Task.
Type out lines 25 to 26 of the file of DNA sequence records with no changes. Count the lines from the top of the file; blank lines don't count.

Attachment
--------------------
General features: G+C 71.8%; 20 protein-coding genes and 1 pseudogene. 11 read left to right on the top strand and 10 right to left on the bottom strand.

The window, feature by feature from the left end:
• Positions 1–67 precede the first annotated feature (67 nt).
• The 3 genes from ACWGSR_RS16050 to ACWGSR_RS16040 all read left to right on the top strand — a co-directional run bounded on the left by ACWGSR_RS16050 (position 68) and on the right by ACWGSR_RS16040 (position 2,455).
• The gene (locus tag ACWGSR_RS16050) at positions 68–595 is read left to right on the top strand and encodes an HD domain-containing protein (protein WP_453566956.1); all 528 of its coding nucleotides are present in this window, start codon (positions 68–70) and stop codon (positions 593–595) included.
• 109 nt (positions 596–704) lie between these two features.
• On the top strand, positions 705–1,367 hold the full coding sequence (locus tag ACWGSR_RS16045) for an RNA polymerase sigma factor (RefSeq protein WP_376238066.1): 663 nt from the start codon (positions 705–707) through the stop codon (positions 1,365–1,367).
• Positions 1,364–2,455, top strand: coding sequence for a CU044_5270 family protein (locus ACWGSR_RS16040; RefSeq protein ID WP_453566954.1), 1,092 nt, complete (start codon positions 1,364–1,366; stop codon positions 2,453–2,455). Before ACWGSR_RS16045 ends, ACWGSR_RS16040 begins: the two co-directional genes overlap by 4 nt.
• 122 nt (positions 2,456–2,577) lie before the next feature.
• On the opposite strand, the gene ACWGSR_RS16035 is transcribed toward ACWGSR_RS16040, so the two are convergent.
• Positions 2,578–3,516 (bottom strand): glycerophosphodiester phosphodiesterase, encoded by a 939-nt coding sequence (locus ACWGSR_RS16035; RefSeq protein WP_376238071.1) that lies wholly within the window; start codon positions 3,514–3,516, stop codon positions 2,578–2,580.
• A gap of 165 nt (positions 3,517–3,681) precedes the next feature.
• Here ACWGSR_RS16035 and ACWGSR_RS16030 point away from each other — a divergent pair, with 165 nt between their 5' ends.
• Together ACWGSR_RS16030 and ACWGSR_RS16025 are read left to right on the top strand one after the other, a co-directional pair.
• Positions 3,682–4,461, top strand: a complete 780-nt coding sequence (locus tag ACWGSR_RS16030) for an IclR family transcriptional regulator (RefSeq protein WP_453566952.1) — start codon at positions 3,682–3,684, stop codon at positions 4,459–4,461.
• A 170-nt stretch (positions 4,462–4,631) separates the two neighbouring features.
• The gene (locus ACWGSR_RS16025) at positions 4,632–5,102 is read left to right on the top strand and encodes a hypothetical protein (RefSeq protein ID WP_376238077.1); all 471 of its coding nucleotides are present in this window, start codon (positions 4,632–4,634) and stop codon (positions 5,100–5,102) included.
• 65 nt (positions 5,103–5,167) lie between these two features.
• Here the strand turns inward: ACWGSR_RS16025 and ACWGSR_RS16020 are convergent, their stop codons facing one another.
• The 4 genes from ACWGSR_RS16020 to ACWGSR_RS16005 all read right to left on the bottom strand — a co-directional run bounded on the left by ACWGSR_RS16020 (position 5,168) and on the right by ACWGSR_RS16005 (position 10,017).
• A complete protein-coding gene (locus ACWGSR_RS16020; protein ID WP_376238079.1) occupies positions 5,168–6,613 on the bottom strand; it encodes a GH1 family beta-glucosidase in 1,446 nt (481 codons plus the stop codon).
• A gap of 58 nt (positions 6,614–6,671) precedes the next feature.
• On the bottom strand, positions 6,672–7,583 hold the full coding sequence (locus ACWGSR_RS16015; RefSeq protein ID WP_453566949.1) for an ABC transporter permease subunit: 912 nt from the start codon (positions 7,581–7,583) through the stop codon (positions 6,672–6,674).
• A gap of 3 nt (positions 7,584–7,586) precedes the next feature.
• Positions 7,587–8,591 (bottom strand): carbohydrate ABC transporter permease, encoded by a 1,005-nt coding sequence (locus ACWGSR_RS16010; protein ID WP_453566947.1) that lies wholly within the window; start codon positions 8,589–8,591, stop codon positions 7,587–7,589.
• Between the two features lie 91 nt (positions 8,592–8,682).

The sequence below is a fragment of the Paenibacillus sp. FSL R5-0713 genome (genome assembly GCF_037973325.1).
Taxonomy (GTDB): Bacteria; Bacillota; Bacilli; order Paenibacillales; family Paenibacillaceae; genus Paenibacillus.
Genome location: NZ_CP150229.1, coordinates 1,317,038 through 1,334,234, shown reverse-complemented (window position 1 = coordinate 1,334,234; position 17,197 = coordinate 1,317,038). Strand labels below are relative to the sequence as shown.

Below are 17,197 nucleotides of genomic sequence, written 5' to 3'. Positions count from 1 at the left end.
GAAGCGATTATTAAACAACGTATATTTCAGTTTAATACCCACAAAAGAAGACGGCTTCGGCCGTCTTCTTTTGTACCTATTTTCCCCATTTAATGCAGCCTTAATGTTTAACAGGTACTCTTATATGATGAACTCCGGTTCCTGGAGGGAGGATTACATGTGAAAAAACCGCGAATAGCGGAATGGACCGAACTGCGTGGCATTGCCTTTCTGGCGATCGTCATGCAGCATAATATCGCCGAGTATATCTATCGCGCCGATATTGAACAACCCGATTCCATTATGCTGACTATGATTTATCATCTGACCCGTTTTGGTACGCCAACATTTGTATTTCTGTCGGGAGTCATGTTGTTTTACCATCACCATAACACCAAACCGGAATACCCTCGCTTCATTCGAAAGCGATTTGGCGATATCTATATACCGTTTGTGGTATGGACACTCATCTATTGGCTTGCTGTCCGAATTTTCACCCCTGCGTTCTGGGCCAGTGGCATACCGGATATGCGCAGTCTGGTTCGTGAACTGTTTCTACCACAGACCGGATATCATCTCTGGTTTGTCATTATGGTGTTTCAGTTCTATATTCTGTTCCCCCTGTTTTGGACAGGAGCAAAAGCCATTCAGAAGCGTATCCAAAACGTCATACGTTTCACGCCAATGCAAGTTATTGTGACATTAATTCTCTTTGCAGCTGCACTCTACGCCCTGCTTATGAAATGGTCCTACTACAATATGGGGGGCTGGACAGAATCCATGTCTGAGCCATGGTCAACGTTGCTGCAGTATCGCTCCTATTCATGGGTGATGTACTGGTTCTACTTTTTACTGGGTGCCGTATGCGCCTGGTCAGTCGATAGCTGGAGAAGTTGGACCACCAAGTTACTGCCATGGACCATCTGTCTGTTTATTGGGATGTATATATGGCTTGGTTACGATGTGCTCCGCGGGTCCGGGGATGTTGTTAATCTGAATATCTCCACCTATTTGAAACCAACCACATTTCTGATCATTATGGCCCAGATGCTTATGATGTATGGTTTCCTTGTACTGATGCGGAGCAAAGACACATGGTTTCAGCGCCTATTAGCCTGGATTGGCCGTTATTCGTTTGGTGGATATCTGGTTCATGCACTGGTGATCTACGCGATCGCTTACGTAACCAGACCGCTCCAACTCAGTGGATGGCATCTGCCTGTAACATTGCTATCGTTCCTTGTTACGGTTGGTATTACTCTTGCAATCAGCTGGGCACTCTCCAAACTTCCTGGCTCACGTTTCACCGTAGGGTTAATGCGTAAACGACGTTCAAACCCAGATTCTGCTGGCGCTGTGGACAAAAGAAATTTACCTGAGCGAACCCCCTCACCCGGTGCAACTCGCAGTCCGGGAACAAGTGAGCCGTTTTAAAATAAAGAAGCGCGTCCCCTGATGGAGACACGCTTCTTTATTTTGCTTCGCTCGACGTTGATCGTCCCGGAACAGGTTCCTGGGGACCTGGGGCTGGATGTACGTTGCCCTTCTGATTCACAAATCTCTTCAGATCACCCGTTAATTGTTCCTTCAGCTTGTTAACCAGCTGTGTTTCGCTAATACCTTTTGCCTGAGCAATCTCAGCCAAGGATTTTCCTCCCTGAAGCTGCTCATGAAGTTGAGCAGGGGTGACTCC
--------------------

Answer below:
• Positions 7,587–8,591 (bottom strand): carbohydrate ABC transporter permease, encoded by a 1,005-nt coding sequence (locus ACWGSR_RS16010; protein ID WP_453566947.1) that lies wholly within the window; start codon positions 8,589–8,591, stop codon positions 7,587–7,589.
• Between the two features lie 91 nt (positions 8,592–8,682).